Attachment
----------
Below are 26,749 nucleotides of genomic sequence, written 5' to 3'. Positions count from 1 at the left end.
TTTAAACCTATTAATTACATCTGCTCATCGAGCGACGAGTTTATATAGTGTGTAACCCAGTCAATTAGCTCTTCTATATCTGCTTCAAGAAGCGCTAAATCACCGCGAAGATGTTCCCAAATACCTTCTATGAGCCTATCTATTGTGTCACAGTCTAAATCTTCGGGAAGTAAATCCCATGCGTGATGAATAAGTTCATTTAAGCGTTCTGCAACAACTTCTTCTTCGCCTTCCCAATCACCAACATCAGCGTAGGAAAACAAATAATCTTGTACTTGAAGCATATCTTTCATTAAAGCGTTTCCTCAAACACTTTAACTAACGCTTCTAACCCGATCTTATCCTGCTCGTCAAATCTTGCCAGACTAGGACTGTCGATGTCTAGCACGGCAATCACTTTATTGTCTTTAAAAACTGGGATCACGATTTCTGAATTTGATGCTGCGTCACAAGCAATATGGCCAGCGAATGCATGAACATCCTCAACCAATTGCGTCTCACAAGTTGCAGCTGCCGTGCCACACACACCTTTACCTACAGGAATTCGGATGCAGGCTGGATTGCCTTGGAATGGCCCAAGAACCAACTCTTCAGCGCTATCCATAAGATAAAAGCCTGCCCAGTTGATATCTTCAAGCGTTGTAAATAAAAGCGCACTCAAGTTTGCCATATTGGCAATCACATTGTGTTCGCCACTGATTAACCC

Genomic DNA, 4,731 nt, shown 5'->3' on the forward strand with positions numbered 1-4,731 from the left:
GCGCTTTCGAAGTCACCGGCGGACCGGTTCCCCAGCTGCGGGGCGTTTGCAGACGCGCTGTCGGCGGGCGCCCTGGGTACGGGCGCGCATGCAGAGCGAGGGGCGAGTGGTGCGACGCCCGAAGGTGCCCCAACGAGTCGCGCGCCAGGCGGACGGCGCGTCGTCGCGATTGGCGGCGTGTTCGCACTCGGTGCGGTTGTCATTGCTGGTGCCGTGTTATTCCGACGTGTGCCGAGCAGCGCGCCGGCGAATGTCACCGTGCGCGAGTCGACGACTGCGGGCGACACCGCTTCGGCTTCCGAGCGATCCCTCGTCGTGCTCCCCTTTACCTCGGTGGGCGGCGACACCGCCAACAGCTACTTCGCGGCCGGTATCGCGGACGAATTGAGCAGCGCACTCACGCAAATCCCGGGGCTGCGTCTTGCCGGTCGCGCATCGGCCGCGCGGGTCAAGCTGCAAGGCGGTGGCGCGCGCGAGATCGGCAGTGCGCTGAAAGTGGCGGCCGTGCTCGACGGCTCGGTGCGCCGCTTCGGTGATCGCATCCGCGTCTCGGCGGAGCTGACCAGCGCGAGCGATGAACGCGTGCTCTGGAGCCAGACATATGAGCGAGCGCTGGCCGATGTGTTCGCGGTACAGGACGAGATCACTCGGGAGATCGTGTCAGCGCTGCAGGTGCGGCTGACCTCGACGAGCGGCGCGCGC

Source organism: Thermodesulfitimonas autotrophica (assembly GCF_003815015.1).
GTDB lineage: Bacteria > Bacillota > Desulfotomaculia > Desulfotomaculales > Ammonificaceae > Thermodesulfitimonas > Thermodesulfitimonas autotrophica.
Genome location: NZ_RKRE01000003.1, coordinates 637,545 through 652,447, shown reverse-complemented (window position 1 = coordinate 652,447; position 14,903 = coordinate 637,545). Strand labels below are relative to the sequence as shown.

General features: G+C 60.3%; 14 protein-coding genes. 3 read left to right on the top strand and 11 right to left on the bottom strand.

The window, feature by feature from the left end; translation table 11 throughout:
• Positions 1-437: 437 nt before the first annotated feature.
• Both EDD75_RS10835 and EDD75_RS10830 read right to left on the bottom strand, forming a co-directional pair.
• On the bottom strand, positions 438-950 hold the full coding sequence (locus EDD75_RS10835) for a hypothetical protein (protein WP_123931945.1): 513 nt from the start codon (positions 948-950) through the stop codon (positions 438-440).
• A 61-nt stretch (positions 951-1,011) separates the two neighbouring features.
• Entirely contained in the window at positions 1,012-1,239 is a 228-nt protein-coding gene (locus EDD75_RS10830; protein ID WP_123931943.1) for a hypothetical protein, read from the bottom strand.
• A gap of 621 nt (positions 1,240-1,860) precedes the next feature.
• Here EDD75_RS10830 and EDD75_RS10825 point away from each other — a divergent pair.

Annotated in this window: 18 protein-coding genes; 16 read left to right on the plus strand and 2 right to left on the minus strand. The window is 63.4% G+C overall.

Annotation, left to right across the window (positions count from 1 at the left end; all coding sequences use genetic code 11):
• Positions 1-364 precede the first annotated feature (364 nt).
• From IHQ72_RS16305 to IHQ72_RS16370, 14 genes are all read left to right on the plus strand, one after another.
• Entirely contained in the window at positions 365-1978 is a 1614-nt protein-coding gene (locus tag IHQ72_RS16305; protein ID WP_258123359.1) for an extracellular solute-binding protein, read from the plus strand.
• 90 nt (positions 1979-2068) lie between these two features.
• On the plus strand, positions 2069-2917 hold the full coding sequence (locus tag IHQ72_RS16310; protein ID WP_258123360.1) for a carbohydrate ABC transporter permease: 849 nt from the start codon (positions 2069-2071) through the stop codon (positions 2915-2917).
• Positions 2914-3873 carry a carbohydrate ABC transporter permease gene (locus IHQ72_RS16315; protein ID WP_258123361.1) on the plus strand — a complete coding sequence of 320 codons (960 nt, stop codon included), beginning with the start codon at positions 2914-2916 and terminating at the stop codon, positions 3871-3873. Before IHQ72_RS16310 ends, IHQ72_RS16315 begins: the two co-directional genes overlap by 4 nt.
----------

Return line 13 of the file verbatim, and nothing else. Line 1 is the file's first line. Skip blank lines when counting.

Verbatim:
• A 61-nt stretch (positions 951-1,011) separates the two neighbouring features.